And He was buried, and rose again; the fact is certain, because it is impossible.  But how will all this be true in Him, if He was not Himself true—if He really had not in Himself that which might be crucified, might die, might be buried, and might rise again? I mean this flesh suffused with blood, built up with bones, interwoven with nerves, entwined with veins, a flesh which knew how to be born, and how to die, human without doubt, as born of a human being. It will therefore be mortal in Christ, because Christ is man and the Son of man.  Else why is Christ man and the Son of man, if he has nothing of man, and nothing from man? Unless it be either that man is anything else than flesh, or man’s flesh comes from any other source than man, or Mary is anything else than a human being, or Marcion’s man is as Marcion’s god.7011

    7011 That is, imaginary and unreal.

    Otherwise Christ could not be described as being man without flesh, nor the Son of man without any human parent; just as He is not God without the Spirit of God, nor the Son of God without having God for His father. Thus the nature7012

    7012 Census: “the origin.”

    of the two substances displayed Him as man and God,—in one respect born, in the other unborn; in one respect fleshly, in the other spiritual; in one sense weak, in the other exceeding strong; in one sense dying, in the other living. This property of the two states—the divine and the human—is distinctly asserted7013

    7013 Dispuncta est.

    with equal truth of both natures alike, with the same belief both in respect of the Spirit7014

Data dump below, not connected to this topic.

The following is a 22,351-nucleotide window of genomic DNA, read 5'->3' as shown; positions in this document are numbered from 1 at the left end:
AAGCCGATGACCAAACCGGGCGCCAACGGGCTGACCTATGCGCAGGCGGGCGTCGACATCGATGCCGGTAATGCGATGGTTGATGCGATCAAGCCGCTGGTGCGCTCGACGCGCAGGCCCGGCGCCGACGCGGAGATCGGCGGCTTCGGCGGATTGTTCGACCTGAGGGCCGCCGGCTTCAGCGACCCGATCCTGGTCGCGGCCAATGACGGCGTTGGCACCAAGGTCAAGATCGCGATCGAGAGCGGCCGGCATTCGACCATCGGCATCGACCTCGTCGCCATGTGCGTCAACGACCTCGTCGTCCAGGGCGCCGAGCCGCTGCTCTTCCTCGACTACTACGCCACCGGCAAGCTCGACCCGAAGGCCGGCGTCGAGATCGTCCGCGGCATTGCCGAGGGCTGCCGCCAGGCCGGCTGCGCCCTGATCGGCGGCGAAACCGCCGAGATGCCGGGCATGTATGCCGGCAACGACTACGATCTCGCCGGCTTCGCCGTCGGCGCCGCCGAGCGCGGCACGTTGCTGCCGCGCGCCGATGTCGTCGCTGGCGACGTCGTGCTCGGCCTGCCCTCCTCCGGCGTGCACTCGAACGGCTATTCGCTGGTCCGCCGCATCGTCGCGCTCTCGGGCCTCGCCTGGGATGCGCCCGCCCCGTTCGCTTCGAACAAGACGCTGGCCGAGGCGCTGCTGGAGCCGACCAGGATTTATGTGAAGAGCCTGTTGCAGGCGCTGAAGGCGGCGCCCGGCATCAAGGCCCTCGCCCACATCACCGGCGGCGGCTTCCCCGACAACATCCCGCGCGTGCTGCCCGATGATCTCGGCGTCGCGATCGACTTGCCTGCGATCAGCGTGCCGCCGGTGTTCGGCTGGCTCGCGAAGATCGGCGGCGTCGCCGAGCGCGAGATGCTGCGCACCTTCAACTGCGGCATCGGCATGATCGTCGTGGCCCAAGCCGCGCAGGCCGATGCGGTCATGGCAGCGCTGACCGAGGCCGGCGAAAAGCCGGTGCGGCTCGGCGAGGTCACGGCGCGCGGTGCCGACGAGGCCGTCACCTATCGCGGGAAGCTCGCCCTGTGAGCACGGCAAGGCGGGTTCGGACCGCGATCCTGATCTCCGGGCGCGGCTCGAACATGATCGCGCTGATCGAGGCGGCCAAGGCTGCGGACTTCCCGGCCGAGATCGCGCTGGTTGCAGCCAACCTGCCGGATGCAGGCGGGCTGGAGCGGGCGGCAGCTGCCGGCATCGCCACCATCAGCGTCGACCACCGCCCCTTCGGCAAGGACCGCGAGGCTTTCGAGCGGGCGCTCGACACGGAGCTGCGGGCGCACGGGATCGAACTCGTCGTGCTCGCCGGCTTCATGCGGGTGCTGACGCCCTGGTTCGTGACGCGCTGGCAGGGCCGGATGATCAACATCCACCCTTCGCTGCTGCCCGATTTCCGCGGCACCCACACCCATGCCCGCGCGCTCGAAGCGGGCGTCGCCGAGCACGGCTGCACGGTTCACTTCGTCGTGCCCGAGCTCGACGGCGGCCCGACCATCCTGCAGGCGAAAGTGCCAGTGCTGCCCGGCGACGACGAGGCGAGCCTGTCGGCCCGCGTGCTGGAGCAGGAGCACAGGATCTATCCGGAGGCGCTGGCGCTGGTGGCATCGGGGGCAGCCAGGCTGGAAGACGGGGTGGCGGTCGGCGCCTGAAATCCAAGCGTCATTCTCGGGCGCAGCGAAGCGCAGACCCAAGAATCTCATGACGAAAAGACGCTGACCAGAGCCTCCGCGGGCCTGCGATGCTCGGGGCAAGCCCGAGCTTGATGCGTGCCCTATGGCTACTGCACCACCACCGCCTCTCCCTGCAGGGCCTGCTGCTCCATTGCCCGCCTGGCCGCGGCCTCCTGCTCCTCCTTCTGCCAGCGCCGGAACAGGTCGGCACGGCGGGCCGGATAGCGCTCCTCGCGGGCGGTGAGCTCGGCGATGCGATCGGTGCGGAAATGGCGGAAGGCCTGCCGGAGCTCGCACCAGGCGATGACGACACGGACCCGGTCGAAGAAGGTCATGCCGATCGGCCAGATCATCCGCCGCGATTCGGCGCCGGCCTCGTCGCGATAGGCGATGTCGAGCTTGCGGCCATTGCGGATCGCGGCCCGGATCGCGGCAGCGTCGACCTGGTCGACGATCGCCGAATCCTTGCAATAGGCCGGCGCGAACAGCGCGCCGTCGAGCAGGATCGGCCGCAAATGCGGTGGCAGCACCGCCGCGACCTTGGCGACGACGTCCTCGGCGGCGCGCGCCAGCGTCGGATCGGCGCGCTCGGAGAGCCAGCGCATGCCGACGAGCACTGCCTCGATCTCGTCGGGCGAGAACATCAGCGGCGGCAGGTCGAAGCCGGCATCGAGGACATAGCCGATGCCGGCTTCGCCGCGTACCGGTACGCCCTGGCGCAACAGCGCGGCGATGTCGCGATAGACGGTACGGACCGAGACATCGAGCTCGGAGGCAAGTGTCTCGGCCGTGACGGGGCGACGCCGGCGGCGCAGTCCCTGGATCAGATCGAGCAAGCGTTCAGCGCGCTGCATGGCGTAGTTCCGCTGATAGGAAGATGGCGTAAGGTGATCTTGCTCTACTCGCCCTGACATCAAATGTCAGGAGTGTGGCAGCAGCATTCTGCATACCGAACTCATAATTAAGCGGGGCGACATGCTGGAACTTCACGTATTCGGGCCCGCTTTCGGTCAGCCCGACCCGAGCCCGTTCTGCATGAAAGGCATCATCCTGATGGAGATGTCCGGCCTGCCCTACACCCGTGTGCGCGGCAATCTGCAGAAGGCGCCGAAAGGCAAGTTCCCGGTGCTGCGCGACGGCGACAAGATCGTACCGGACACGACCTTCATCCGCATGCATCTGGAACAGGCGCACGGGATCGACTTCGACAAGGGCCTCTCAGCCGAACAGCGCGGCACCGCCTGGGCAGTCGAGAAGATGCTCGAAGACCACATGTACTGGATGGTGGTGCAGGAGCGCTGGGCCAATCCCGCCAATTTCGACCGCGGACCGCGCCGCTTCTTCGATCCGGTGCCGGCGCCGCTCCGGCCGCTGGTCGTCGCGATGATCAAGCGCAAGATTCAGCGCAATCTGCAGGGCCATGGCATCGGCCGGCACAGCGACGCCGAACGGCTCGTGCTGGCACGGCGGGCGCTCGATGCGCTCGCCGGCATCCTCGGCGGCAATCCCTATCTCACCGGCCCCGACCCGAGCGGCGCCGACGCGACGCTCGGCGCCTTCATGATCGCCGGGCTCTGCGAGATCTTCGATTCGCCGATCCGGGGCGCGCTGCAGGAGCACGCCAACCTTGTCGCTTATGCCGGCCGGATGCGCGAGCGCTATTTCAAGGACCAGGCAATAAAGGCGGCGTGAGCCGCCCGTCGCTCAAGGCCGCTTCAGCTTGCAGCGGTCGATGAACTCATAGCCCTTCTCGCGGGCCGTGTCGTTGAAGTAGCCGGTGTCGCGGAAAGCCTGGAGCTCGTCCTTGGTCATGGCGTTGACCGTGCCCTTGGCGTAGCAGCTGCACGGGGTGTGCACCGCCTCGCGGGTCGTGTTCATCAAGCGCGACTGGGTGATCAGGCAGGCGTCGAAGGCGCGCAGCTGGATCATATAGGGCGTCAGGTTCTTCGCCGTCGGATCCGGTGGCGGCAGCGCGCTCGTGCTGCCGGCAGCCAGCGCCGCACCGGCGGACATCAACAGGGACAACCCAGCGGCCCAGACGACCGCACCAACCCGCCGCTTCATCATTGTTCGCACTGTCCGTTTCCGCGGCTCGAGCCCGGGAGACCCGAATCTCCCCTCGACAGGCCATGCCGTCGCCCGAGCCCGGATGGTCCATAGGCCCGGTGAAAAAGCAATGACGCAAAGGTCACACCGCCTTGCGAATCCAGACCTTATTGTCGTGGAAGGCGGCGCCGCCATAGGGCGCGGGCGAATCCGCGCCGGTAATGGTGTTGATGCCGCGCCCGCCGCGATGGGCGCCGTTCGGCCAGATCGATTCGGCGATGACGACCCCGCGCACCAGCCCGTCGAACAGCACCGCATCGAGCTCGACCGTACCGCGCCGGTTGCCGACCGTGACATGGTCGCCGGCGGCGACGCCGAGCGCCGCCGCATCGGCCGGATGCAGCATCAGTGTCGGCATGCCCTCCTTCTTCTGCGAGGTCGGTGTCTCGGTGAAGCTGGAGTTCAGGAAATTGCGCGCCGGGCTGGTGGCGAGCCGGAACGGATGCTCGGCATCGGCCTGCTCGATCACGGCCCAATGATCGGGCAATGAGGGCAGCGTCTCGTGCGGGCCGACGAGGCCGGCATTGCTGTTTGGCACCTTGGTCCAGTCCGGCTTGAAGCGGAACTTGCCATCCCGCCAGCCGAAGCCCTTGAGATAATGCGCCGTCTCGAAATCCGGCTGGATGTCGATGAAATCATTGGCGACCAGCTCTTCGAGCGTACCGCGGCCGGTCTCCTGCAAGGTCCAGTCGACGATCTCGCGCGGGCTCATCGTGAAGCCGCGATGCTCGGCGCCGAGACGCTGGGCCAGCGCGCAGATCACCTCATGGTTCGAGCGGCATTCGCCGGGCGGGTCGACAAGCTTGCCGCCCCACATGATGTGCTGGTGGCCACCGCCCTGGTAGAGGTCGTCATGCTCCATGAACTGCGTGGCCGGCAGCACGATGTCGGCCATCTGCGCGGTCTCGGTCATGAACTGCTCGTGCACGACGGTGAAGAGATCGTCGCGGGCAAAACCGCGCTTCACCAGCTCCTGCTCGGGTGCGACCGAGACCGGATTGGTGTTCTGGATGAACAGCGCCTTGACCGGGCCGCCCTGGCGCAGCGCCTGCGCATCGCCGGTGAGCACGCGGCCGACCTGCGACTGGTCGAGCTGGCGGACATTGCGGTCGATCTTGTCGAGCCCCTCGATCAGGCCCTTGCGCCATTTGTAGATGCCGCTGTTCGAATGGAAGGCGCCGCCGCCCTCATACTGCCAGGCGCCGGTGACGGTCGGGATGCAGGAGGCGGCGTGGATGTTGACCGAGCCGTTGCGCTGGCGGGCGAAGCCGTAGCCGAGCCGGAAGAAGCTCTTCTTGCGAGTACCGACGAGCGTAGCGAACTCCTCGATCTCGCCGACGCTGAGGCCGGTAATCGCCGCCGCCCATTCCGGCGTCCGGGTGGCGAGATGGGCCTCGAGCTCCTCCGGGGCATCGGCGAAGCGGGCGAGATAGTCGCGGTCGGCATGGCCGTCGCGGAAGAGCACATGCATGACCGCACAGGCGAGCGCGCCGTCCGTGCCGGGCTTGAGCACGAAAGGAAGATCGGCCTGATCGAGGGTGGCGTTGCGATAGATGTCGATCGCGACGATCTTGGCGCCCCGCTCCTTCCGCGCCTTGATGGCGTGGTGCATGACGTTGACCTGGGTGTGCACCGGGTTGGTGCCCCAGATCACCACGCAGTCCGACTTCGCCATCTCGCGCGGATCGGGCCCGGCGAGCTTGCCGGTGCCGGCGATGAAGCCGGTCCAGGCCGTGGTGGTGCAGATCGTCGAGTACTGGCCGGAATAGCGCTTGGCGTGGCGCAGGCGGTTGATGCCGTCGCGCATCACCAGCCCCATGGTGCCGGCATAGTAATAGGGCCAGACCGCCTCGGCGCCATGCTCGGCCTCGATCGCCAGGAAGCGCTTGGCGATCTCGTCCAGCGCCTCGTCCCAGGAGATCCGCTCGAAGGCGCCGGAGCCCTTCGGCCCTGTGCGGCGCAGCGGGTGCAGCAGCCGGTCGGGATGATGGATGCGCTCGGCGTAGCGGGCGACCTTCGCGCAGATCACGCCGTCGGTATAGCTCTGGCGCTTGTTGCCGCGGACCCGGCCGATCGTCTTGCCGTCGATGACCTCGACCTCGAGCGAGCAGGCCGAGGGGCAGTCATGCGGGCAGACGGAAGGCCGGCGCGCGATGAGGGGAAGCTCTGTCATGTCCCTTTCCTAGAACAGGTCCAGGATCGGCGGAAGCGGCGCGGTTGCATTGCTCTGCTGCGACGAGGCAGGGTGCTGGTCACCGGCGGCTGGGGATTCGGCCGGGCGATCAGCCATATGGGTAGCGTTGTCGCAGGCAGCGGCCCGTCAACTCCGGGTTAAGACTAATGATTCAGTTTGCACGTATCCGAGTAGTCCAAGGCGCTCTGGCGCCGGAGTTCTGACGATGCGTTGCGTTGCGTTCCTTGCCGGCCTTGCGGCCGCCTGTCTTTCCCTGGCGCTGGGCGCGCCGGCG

7014 This term is almost a technical designation of the divine nature of Christ in Tertullian. (See our translation of the Anti-Marcion, p. 247, note 7, Edin.)

    and of the flesh. The powers of the Spirit,7015

    7015 This term is almost a technical designation of the divine nature of Christ in Tertullian. (See our translation of the Anti-Marcion, p. 247, note 7, Edin.)

    proved Him to be God, His sufferings attested the flesh of man. If His powers were not without the Spirit7016

    7016 This term is almost a technical designation of the divine nature of Christ in Tertullian. (See our translation of the Anti-Marcion, p. 247, note 7, Edin.)

    in like manner, were not His sufferings without the flesh. If His flesh with its sufferings was fictitious, for the same reason was the Spirit false with all its powers. Wherefore halve7017

    7017 Dimidias.

    Christ with a lie? He was wholly the truth. Believe me, He chose rather to be born, than in any part to pretend—and that indeed to His own detriment—that He was bearing about a flesh hardened without bones, solid without muscles, bloody without blood, clothed without the tunic of skin,7018

    7018 See his Adv. Valentin, chap. 25.

    hungry without appetite, eating without teeth, speaking without a tongue, so that His word was a phantom to the ears through an imaginary voice. A phantom, too, it was of course after the resurrection, when, showing His hands and His feet for the disciples to examine, He said, “Behold and see that it is I myself, for a spirit hath not flesh and bones, as ye see me have;”7019

    7019


    Edersheim Bible History

    Lifetimes xi.xviii Pg 3.1


    Treasury of Scriptural Knowledge, Chapter 25

    VERSE 	(31) - 

    :6; 16:27; 19:28; 26:64 Da 7:13,14 Zec 14:5 Mr 8:38; 14:62 Lu 9:26


    PARALLEL VERSE BIBLE

    God Rules.NET